Tripping the light fantastic
More than a simple bulb, more sophisticated headlamps are fast becoming a normal expectation for safer driving. There’s more than one way to illuminate the path ahead. Here’s a brief guide to the terminology and lights you may come across.
Headlamp technology is advancing as quickly as what powers vehicles, so MOT Testers need to be ready for whatever comes into their testing bay. Some of the systems are more technology dependent than others, the catch for all adaptive lighting is that they actively respond to changing conditions on the motorist’s behalf. As the Inspection Manual and MOT Guide are both live documents, it’s important to regularly check for changes. Some lamps are not testable, but if another testable lamp is affected by their operation, then that lamp is a reason for rejection. Here’s a guide for the lighting technology you could find on the next vehicle that’s presented.
Daytime Running Lights (DRLs)
Fitted to the front only, DLRs are designed to make vehicles more visible during the day and are testable items once they reach testable age. They can be tricky, even when not a testable item, as they are often housed in the same unit and can extinguish or dim to fulfil a side light role, which is not a reason for rejection. Take care and check the testing advice as some models will have specific methods of inspection.
Cornering lights sit next to the main lights of the vehicle, switching on and off when cornering. They are fixed in position and activate in response to the steering wheel turn or activation of an indicator. They switch off when the turn signal cancels, or the driver returns the steering wheel to a straight position. This system has been available, mainly for luxury vehicles, for decades. These are currently not a testable item for MOT, which is a moot point if the vehicle is old enough for an exemption.
Just for fun, these are sometimes referred to as cornering lights but are smarter than their earlier siblings. Curve-adaptive lights pivot the unit’s light source, mounted on motors or servos, toward the direction of travel to better illuminate the path ahead. Some go further by subtle changes in angle in relation to the vehicle’s speed and there are systems that can react to a detection of an upcoming curvature in the road. They can use the existing front fog lamps or be incorporated into the headlight unit. Curve adaptive functionality is currently not a testable item and are tested as per the manual.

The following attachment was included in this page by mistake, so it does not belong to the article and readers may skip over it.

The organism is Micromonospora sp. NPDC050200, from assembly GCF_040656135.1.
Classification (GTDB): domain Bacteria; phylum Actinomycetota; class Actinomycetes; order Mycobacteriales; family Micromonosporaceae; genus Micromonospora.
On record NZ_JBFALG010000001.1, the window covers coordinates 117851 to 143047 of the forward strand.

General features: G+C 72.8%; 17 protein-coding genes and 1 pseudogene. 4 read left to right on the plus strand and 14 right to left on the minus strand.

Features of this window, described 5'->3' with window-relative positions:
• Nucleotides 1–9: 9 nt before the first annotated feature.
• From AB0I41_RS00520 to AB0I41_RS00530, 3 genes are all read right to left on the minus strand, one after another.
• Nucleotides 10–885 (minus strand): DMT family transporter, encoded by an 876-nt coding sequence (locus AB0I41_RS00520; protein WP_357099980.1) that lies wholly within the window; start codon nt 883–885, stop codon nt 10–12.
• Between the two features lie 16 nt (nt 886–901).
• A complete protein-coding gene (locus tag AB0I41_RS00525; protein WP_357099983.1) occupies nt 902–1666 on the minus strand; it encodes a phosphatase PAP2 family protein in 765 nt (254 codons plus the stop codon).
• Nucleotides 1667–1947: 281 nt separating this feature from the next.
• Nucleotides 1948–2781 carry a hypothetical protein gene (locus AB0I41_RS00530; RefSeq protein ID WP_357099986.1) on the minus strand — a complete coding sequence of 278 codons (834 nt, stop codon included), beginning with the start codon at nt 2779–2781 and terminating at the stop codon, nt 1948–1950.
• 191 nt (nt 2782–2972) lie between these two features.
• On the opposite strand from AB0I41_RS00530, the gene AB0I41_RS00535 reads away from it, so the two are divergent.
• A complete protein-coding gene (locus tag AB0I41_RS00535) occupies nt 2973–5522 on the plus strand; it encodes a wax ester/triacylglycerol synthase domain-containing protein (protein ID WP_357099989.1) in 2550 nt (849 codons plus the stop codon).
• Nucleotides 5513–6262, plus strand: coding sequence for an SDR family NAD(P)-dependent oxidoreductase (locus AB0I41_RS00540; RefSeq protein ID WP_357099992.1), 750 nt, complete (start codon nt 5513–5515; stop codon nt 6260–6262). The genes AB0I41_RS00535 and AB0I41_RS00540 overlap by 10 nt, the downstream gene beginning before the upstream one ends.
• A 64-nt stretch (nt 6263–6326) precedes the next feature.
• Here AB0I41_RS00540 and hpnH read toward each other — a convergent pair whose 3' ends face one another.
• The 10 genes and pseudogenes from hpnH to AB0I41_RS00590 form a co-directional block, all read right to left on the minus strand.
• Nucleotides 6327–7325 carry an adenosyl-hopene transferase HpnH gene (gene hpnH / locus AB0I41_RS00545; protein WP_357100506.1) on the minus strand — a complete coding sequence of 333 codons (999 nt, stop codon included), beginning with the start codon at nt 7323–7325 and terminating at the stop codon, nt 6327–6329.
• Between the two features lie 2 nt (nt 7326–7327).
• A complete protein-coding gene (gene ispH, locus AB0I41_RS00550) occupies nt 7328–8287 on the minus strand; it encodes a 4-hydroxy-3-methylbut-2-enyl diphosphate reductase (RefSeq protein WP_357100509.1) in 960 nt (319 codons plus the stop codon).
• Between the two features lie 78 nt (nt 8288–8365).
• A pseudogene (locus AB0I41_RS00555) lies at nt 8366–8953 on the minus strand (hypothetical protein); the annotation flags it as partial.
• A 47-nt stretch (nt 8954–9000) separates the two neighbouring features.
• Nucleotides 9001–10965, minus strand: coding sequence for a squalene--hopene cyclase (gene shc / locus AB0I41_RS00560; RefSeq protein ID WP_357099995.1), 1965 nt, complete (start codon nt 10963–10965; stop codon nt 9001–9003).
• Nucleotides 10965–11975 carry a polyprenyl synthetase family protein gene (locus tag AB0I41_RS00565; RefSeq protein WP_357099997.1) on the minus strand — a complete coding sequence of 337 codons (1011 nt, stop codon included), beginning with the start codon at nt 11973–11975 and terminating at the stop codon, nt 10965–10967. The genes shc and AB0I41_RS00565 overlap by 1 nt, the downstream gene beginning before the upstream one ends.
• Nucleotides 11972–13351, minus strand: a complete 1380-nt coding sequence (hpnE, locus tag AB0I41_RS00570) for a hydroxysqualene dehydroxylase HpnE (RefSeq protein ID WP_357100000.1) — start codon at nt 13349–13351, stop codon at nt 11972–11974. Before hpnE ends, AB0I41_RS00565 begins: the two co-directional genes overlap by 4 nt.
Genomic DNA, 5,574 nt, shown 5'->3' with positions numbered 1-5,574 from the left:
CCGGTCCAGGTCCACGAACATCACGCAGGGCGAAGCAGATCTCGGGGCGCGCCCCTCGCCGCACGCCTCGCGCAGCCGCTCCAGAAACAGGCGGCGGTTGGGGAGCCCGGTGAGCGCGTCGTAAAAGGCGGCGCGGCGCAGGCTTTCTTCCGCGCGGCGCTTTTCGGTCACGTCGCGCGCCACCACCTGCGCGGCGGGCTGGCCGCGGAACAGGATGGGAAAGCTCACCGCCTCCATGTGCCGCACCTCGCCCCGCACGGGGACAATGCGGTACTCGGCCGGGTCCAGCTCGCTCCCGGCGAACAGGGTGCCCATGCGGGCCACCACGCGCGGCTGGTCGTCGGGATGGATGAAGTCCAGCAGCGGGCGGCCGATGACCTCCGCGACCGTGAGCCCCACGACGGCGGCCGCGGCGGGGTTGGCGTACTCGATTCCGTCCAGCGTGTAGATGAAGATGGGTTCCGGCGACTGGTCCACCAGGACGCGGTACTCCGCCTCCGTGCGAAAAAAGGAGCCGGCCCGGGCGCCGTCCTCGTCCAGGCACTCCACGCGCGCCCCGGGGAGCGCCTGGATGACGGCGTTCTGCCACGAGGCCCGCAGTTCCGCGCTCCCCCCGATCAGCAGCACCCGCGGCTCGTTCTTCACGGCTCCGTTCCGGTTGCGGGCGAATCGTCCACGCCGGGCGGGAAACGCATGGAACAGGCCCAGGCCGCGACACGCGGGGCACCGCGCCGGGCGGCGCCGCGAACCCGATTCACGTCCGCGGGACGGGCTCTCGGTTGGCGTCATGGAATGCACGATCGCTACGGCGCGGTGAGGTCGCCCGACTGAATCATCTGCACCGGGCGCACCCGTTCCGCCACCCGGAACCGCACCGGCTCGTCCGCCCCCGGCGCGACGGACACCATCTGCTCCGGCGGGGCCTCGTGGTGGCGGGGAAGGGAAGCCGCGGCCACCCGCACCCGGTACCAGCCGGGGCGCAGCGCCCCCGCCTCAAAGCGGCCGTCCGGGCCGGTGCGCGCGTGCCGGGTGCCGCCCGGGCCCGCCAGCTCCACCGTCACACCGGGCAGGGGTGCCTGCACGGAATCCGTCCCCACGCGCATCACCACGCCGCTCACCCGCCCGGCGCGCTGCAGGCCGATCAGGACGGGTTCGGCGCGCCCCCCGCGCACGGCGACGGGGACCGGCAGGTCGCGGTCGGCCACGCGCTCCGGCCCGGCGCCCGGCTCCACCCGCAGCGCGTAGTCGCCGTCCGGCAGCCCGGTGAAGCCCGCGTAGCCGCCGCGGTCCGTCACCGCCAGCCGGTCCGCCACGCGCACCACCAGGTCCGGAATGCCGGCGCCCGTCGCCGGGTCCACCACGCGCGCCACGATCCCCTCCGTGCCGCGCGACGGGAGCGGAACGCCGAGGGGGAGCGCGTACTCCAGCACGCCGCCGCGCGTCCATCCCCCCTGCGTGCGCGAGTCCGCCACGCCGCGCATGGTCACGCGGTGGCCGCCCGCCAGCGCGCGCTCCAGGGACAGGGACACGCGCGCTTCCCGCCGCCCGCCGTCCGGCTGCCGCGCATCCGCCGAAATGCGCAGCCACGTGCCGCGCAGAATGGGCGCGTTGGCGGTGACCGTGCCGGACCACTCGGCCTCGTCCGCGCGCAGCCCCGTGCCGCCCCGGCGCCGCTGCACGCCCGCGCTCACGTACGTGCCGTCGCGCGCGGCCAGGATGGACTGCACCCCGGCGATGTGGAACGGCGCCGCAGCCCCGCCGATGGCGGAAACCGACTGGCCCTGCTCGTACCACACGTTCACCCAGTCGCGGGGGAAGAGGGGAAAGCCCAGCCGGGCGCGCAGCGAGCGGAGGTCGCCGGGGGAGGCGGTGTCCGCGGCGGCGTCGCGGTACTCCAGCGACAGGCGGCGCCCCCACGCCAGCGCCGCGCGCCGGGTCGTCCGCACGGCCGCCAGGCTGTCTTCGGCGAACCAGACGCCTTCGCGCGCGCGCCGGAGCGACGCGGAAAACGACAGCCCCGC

Automatic high beams
The vehicle has the high beam set by default, switching to dipped beam when sensing another motorist by using sensors to detect the lights of other vehicles. The system can be manually overridden, and headlamp controls used in the conventional way if preferred, or if environmental conditions mean they don’t switch from main to dipped fast enough and cause dazzling. Although it’s necessary to switch to the manual operation for testing, changing it back to the motorist’s preferred position is a nicety.
Adaptive Driving Beams (ADB)
What makes ADB different is that the units are made up of many individual, very bright, adjustable LED lights in an array. The precision control software reacts to sensors fitted to the vehicle, creating brightness around other vehicles but projecting a “shadow” where dazzle to other motorists could occur. Instead of simply switching LEDs on or off, each one dims or brightens according to need, maximising brightness while reducing glare for oncoming traffic. Inoperative LEDs are not necessarily a reason for rejection, presentations with up to half not working can be issued with a minor.
Do all these lighting technologies make a difference?
Evidence suggests that insurance claims are reduced in vehicles with adaptive headlights, and it’s one less task for a motorist to concentrate on, leaving them to focus on the road while being considerate of other road users. Generally, the more complex the technology, the more expensive it is to design, install, maintain, and repair – but like ABS, it’s already filtering down the model ranges and due to the safety aspect, it may become a standard expectation in a short space of time. That means MOT Testers need to stay up to date and ready for when the technology arrives in their workshop.